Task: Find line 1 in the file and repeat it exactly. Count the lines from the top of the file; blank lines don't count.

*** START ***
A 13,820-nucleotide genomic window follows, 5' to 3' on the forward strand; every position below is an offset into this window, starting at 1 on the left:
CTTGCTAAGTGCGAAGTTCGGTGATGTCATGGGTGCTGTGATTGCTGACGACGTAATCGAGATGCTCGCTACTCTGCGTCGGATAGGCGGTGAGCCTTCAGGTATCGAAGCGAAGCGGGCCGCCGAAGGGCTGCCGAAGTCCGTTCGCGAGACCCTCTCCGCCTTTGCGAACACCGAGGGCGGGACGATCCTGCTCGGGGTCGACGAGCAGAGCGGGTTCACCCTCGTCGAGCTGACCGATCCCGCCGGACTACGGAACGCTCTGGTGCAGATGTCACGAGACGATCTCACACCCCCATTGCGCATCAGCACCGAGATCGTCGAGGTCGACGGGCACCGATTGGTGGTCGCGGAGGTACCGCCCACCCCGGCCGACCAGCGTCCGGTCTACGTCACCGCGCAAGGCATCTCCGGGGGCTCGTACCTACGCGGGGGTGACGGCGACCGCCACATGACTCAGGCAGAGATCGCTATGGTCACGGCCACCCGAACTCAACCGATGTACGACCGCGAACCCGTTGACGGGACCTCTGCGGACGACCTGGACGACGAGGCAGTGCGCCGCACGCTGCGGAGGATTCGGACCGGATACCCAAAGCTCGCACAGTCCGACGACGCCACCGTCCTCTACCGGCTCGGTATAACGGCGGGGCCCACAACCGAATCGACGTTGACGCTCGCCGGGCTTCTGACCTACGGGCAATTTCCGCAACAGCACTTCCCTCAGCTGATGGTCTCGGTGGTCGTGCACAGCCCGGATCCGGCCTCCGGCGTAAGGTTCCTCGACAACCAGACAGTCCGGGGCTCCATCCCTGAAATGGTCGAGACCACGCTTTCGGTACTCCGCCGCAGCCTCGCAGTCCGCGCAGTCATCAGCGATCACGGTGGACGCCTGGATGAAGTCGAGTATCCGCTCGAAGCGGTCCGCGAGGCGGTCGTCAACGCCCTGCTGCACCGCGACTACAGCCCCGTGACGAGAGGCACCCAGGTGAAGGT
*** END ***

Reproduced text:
A 13,820-nucleotide genomic window follows, 5' to 3' on the forward strand; every position below is an offset into this window, starting at 1 on the left: